Results: The mean age of the pupils was 9.96±2.26 years and slightly more than half (50.9%) of them were males while the rest (49.1%) were females. Out of the 745 subjects only 101 (13.6%) tested positive for malaria.  And even though, 86.4% of them indicated availability of toilets in their residences, not all (98.6%) of them used the toilets. Slightly more than half (51.5%) of the participants dwell in houses without proper drainage while 46.7% reside in mud houses. Children from households without toilets had more than five times odds of having malaria (OR=5.230; 95% CI= 3.236-8.453, P=0.000). Furthermore, children from households that were sourcing their drinking water from streams, rivers and wells suffered more from malaria than those using portable/pipe borne water (OR=0.230, CI= 0.131-0.405, p=0.000). While children who dwelt in cement houses had less odds of malaria infection (OR=0.270, 95% CI=0.169-0.431, P=0.000), those who dwelt in houses without drainages had more than twice odds of malaria infection (OR=2.642, 95% CI= 1.671- 4.176). Again, proper waste disposal was associated with lower odds of malaria infection.

Conclusion: The findings of this study suggests the existence of association between selected WASH practices and malaria prevalence among the school children. This should inform an integrated WASH and malaria advocacy as well as high level engagement with concerned authorities and communities.

Open Access Original Research Article

Epidemiology of Enterococcal Infections in Enugu State, Nigeria

G. A. C. Ezeah, M. C. Ugwu, C. O. C. Ibe, O. C. Ike, A. O. Ekundayo

Asian Journal of Research in Infectious Diseases, Page 28-36
DOI: 10.9734/ajrid/2020/v5i130158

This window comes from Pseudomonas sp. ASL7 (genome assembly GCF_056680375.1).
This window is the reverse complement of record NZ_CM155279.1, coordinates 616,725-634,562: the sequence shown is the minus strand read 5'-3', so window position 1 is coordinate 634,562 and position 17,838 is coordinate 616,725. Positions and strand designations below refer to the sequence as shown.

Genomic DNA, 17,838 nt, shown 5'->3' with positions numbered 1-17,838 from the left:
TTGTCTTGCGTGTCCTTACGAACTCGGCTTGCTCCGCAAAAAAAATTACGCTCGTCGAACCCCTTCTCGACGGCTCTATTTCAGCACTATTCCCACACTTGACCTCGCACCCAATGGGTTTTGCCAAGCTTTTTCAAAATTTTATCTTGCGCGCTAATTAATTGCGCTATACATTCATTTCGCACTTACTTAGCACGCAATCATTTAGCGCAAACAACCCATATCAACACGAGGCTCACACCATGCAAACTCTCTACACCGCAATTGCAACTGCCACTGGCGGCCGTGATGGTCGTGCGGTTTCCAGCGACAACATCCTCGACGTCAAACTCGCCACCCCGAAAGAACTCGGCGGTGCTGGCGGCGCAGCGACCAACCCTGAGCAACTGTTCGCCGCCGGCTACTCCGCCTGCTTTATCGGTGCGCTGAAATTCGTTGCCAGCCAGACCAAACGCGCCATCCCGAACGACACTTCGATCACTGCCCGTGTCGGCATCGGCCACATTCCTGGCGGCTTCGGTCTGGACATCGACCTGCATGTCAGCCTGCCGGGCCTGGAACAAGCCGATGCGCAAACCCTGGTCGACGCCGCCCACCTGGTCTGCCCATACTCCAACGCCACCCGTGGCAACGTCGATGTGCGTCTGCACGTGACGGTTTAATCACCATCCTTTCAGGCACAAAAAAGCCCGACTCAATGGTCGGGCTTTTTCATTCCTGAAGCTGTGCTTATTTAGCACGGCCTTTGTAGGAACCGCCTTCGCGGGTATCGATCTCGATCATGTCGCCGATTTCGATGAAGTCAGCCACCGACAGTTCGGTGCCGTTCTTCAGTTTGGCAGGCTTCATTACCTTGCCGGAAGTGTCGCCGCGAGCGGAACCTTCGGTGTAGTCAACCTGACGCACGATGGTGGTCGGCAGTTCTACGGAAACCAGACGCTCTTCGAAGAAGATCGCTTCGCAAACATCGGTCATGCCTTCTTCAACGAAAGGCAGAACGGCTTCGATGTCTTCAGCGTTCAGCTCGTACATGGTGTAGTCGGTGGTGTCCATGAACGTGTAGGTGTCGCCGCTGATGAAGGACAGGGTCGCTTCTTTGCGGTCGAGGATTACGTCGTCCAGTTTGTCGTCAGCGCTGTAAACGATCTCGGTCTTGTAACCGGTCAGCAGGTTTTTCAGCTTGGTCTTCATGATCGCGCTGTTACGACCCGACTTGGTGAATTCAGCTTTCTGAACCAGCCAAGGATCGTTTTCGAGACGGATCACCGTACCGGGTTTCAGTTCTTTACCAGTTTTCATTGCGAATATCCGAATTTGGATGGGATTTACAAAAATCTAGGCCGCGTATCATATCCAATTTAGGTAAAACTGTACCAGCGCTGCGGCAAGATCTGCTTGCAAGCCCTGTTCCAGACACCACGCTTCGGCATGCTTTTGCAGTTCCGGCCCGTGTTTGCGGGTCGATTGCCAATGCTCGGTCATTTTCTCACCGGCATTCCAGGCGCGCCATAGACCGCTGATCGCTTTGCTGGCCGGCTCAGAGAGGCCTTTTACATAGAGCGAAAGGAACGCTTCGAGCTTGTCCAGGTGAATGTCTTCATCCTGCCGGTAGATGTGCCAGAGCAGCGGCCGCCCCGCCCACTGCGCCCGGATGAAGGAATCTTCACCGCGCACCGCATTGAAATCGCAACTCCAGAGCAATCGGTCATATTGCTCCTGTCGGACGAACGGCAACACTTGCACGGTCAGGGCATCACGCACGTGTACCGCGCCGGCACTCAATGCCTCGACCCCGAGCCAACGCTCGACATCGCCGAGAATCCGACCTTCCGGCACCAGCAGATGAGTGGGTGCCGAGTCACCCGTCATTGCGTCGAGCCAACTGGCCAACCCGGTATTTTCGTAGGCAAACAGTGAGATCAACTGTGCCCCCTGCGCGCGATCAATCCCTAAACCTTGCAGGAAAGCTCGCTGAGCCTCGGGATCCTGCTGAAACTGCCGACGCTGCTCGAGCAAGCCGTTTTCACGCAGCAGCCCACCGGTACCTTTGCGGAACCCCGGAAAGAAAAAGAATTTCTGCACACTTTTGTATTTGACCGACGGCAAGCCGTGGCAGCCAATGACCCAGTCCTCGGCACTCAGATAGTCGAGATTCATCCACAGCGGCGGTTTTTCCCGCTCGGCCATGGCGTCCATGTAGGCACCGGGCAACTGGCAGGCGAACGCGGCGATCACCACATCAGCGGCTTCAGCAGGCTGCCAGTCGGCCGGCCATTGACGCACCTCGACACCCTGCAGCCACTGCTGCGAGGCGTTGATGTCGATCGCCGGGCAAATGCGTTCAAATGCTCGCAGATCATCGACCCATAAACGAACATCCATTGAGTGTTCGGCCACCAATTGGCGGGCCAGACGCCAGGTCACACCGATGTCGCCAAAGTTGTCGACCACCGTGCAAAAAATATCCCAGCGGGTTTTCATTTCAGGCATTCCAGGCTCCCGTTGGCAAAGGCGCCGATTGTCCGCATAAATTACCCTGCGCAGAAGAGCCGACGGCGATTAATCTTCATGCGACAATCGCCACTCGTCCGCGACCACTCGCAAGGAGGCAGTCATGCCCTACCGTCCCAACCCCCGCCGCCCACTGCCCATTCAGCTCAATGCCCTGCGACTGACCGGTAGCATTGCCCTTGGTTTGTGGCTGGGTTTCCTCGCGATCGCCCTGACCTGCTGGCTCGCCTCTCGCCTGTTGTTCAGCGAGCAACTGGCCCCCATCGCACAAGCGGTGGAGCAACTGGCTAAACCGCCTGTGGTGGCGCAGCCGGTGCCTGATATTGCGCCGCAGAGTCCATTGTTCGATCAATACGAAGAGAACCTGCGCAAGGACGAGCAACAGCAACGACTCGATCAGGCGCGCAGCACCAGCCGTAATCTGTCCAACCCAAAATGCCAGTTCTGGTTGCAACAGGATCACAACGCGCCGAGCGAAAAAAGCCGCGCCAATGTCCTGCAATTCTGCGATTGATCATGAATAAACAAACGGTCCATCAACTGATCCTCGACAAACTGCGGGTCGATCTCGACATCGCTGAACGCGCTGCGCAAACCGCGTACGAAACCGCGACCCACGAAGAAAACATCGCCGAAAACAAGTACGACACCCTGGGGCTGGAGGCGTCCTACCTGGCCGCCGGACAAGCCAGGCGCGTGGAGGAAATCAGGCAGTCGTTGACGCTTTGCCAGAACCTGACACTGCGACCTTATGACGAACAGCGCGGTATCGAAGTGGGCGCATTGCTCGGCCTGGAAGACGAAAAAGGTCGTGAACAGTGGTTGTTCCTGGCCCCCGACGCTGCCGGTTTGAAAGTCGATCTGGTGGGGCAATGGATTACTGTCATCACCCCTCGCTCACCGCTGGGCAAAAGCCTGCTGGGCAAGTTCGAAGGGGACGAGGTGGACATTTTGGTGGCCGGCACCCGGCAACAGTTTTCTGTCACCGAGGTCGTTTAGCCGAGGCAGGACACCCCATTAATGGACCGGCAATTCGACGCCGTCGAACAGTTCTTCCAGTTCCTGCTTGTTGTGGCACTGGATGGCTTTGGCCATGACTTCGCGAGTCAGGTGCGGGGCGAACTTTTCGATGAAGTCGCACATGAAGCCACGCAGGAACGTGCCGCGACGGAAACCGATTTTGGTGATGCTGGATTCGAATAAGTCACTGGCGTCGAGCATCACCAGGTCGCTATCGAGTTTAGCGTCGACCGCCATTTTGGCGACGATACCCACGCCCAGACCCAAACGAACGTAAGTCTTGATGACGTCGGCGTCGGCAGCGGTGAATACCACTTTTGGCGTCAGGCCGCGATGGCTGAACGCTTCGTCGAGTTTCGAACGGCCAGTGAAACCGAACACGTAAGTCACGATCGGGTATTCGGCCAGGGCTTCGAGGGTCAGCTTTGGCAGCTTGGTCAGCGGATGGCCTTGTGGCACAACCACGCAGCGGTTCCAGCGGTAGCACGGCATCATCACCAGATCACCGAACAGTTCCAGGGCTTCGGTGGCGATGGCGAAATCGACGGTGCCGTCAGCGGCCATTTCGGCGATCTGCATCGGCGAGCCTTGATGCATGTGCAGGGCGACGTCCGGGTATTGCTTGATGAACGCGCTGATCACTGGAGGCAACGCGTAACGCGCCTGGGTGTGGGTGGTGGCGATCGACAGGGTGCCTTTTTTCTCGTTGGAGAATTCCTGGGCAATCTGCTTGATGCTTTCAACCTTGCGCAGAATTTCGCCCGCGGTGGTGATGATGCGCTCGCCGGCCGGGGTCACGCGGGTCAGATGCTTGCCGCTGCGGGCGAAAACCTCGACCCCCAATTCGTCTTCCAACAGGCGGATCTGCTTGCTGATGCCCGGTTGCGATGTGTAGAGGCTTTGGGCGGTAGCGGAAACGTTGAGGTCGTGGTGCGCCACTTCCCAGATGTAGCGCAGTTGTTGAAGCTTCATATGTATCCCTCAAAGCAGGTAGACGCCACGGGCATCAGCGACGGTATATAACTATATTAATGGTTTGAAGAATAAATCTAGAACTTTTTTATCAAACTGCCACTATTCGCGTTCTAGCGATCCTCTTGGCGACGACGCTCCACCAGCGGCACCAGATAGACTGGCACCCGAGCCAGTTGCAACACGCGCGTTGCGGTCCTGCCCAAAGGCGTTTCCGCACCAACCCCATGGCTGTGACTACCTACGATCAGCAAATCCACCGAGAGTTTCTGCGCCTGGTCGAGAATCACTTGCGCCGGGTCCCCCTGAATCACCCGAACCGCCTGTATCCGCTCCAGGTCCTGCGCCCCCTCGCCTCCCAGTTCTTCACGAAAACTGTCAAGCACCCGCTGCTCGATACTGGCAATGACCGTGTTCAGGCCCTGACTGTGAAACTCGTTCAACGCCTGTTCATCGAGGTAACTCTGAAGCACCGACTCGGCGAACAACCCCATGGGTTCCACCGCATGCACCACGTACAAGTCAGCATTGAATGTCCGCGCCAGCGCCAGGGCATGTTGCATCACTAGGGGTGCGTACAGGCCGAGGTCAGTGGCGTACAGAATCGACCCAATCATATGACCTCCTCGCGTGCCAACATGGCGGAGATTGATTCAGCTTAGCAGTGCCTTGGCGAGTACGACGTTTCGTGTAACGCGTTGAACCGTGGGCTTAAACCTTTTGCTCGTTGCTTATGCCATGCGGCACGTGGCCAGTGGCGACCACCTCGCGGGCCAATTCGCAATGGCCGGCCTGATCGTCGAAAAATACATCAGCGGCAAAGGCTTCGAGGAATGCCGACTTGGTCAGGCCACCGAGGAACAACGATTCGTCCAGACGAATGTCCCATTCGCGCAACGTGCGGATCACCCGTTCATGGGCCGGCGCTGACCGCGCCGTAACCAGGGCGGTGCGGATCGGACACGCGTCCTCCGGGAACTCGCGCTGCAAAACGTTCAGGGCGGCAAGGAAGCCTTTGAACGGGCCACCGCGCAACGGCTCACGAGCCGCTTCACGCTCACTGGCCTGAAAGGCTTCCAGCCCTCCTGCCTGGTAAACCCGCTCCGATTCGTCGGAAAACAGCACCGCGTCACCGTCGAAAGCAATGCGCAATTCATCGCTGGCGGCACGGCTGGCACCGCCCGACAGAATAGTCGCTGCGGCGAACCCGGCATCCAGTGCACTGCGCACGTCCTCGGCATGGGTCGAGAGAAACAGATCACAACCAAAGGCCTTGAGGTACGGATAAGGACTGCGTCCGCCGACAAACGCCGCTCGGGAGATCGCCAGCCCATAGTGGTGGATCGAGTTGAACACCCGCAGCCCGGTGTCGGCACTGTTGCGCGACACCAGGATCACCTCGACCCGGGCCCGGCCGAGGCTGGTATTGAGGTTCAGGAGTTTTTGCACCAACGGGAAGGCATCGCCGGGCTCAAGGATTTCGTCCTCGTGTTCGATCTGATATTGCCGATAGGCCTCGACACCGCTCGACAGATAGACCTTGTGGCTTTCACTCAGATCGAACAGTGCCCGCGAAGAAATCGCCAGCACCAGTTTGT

Enterococci despite being a normal commensal is of great health concern since it can become virulent. Hence the study investigated the prevalence of Enterococci infection and two tertiary health institutions (Enugu State University of Technology (ESUT) Teaching Hospital, Parklane and University of Nigeria Teaching Hospital (UNTH), Ituku/Ozalla in Enugu State) were used. Isolation and identification were based on standard procedures and biochemical tests. The results showed that age ranges of 21-25years 10(14.7%) and 26-30 years 8(11.8%) had the highest prevalence. Also, more females were infected by the organism than males though the difference was not statistically significant (p= 0.371).The possible predisposing factor showed that 16(23.5%) were unknown while 10(14.7%), 6(8.8%), 14(20.6%), 9(13.2%), 8(11.8%) and 5(7.6%) were catheterization, surgery, pregnancy, Diabetes, HIV/AIDS and previous history of enterococcal infection, respectively. The frequency of enterococcal isolates from different specimens showed that 24(35.3%) of the isolates were from urine samples, 12(17.6%) were from high vaginal swab, 7(10.2%) were from ear swab and wound swab respectively, 4(5.9%) were from urethral swab and aspirates respectively and 2(2.9%) were from sputum samples. Furthermore, departmental sources of enterococcus sp. isolated showed that 21(30.9%) were from Surgery department followed by general out-patients department 14(20.6%), Urology 8(10.3%), Gynaecology 7(10.3), Medicine 6(8.8%), Antenatal, Children out-patients, Neurology and Children Emergency Department had 3(4.4%) each. Also, 41(60.3%) out of the 68 isolates were nosocomially acquired and 27(39.7%) isolates were community acquired. There was no significant difference (p= 0.486) when nosocomially acquired enterococcal isolates were compared with community acquired enterococcal isolates. Monthly frequencies of the isolates showed that July had the highest frequency 10(14.7%) followed by the month of May 7(10.3%). April, August and October had 6(8.8%) respectively. February, March November and December had 5(7.4) respectively; January and September had 4(5.9%) respectively while June had 3(4.4%). Seasonal comparison (rainy and dry season) of the distribution of the isolates within the years of the study showed that rainy season had 38 number of isolates while dry season had 30 number of isolates and there was no significant difference between the frequencies of occurrence in the two seasons (p= 0.271). Therefore, there is an increasing prevalence of Enterococci and can be hospital acquired, screening for this organism is important in hospital setting.